Police in Connecticut have arrested 17-year-old who they say robbed a 99-year-old woman of her purse while she was delivering cookies to a local community center.
If the U.S. government's claim is correct that North Korea was involved in the unprecedented hack attack on Sony Pictures that scuttled Seth Rogen's latest comedy, no one can say they weren't warned. The movie, "The Interview," pushed all of North Korea's buttons.
Federal investigators have now connected the hacking of Sony Pictures Entertainment Inc. to North Korea, a U.S. official said Wednesday.
Vowing never to let the West defang his proud nation, President Vladimir Putin promised Thursday to fix Russia's economic woes within two years by diversifying and voiced confidence that the plummeting ruble will soon recover.
Boston Marathon bombing suspect Dzhokhar Tsarnaev returned to court Thursday for the first time since he was arraigned in July 2013, and his lawyer said the defense will ask to delay his upcoming trial.
The unprecedented hack of Sony Pictures which a U.S. official says is linked to North Korea may be the most damaging cyberattack ever inflicted on an American business.
Missouri school district has apologized to the family of a blind student whose cane was replaced with a swimming pool noodle after he allegedly misbehaved on the bus.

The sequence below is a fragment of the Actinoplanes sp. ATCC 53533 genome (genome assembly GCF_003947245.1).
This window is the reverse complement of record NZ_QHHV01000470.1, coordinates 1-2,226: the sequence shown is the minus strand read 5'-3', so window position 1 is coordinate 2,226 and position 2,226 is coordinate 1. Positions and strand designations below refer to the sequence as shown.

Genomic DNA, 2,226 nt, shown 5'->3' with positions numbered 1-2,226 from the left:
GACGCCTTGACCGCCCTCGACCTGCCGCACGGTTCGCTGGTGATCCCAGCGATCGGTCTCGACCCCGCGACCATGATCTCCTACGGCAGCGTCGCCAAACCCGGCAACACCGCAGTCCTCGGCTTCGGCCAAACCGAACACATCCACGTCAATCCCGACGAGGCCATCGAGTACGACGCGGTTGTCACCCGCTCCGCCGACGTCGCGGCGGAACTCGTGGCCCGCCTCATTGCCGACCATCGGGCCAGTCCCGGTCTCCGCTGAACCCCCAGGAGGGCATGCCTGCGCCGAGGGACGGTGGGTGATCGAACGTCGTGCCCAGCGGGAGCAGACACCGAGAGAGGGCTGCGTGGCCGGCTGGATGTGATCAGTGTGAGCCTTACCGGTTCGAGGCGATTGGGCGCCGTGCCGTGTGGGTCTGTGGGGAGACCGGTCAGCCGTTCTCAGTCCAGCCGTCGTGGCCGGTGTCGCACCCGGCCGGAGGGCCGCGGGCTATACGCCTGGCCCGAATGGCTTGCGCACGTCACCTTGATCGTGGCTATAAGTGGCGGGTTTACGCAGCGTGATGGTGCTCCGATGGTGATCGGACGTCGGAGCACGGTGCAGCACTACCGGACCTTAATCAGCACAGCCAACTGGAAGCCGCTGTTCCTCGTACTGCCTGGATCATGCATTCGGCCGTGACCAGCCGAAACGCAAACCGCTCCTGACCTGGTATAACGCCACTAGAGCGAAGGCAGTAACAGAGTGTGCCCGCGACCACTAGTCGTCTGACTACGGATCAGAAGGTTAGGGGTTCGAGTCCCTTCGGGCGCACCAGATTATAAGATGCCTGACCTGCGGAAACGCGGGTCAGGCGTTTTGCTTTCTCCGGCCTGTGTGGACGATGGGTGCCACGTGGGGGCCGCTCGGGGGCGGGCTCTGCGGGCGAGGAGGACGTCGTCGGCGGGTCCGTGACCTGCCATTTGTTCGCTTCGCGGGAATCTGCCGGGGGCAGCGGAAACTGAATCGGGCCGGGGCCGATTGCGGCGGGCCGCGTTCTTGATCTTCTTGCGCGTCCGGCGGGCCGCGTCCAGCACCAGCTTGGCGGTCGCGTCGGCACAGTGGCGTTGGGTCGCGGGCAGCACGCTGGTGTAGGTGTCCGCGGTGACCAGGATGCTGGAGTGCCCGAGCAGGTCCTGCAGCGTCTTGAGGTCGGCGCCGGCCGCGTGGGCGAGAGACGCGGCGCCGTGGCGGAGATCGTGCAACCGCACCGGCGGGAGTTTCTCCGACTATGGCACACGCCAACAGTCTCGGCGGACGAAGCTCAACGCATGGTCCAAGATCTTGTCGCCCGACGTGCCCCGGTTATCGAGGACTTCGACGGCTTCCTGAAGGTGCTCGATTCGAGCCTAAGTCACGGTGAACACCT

Australia's prime minister said Thursday that a deadly siege in a Sydney cafe may have been preventable, as the chorus of critics demanding to know why the gunman was out on bail despite facing a string of violent charges grew louder.
Nigeria on Wednesday sentenced 54 soldiers to death for mutiny, assault, cowardice and refusing to fight Islamic extremists.
A former Marine suspected of killing his ex-wife and five of her relatives left an ax, a machete and two medicine bottles at the scene of his apparent suicide in woods near his suburban Philadelphia home.
He may be president now, but Barack Obama says he's a black man who has been mistaken for the valet and worries his daughters could face stereotypes.
President Barack Obama announced the re-establishment of diplomatic relations and an easing in economic and travel restrictions on Cuba Wednesday, declaring an end to America's "outdated approach" to the communist island.
Under the threat of terrorist attacks from hackers and with the nation's largest multiplex chains pulling the film from its screens, Sony Pictures Entertainment took the unprecedented step of canceling the Dec. 25 release of the "The Interview."
A 14-year-old Colorado boy will spend 10 years behind bars after pleading guilty to killing his father and trying to conceal the slaying for six days by keeping the body at home and telling the man's employer he was sick.
New rules proposed in Britain would make it the first country to allow embryos to be made from the DNA of three people in order to prevent mothers from passing on potentially fatal genetic diseases to their babies.
Fourteen owners or employees of a Massachusetts pharmacy were charged Wednesday in connection with a 2012 meningitis outbreak that killed 64 people nationwide and was traced to tainted drug injections.